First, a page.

El Nino and La Nina events and North Atlantic tropical cyclones
Hildebrand, Paula E.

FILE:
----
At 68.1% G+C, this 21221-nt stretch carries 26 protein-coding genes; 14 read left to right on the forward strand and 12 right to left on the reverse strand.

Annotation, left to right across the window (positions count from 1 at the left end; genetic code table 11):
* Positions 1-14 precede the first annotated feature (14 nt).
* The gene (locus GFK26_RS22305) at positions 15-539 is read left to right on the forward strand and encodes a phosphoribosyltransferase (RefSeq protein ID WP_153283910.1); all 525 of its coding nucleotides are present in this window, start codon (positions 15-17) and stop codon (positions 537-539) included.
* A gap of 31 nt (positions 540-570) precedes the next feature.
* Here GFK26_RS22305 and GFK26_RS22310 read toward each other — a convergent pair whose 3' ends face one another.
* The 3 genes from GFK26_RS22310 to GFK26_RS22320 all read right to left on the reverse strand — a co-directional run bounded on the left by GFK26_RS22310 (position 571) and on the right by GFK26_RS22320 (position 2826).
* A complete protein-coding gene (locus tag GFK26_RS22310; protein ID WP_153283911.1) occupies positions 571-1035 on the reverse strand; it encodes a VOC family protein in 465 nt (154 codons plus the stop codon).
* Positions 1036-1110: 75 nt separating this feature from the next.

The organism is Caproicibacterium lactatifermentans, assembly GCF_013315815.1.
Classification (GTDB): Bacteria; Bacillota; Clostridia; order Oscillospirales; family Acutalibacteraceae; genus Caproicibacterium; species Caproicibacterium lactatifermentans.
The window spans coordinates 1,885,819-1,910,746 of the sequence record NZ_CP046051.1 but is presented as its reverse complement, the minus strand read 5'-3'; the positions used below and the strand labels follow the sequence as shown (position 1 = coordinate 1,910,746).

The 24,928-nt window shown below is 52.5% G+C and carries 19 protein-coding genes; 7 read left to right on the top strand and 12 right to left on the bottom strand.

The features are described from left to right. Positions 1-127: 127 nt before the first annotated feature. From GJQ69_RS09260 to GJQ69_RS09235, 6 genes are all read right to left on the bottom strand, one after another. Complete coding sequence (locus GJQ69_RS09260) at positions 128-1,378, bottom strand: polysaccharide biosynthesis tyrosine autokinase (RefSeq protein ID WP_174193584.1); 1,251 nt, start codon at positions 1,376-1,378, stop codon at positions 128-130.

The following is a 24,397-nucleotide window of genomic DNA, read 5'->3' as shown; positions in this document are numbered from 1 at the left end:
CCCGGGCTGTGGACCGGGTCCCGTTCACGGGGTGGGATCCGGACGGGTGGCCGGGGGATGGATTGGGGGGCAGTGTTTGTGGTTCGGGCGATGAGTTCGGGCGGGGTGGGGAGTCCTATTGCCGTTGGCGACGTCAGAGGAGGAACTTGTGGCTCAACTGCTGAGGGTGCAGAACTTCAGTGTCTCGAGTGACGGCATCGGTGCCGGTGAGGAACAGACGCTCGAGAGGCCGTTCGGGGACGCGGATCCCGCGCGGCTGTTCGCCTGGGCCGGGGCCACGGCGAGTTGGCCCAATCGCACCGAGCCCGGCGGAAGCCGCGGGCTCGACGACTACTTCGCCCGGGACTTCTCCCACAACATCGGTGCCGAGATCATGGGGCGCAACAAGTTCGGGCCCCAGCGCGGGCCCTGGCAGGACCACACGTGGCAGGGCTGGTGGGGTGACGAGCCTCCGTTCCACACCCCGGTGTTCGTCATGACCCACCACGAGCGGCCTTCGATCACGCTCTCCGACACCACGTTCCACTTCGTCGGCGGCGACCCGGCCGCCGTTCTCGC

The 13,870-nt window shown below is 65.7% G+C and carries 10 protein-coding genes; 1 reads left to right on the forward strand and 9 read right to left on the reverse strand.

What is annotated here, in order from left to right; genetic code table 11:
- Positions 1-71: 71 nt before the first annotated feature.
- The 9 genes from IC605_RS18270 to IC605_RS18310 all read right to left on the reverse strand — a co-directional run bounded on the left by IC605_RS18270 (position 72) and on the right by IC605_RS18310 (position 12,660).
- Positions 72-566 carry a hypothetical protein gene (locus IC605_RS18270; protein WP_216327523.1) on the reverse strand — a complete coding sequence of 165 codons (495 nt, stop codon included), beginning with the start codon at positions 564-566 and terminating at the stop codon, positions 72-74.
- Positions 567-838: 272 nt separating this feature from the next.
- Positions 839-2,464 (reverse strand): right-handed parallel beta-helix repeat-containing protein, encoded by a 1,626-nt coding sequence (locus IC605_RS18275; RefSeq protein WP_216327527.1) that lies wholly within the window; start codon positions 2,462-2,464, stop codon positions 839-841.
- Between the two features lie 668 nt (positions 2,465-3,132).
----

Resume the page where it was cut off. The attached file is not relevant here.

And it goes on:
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We have examined the impacts of El Nino (EN) and La Nina (LN) events on North Atlantic tropical cyclones (TCs), and the physical mechanisms that produce these impacts. We constructed composites of best- track data from the National Hurricane Center and reanalysis data from the National Centers for Environmental Prediction based on ten EN and ten LN events that occurred during 1970-1999. We analyzed the differences in the composite TC numbers, formation sites, and tracks during EN and LN events for several periods within the North Atlantic TC season (June-November). The largest differences occurred in the middle (July-September) and late (September-November) portions of the TC season. Throughout almost all of the season, there were more TC formations during LN events than during EN events, especially in the tropical North Atlantic (about 1O-20 deg N). However, in the late season, there were more formations during EN events in the subtropical North Atlantic (about 20-30 deg N). The formation site differences appear to have been mainly the result of lower vertical shear in the tropics during LN events, and lower vertical shear in the subtropics during EN events. The vertical shear differences in the tropical North Atlantic were mainly the result of anomalies in upper tropospheric heights and the tropical easterly jet associated with variations of the Asian summer monsoon. The vertical shear differences over the subtropical North Atlantic were mainly the result of an extratropical anomalous wave train extending from the western North Pacific to the North Atlantic. The differences in formation sites appear to have led to TCs with longer tracks, longer residence times within a tropical environment, and greater intensities during LN events. There were a larger (smaller) number of TCs making landfall in the Gulf of Mexico and eastern U.S. during LN (EN) events during the late season.
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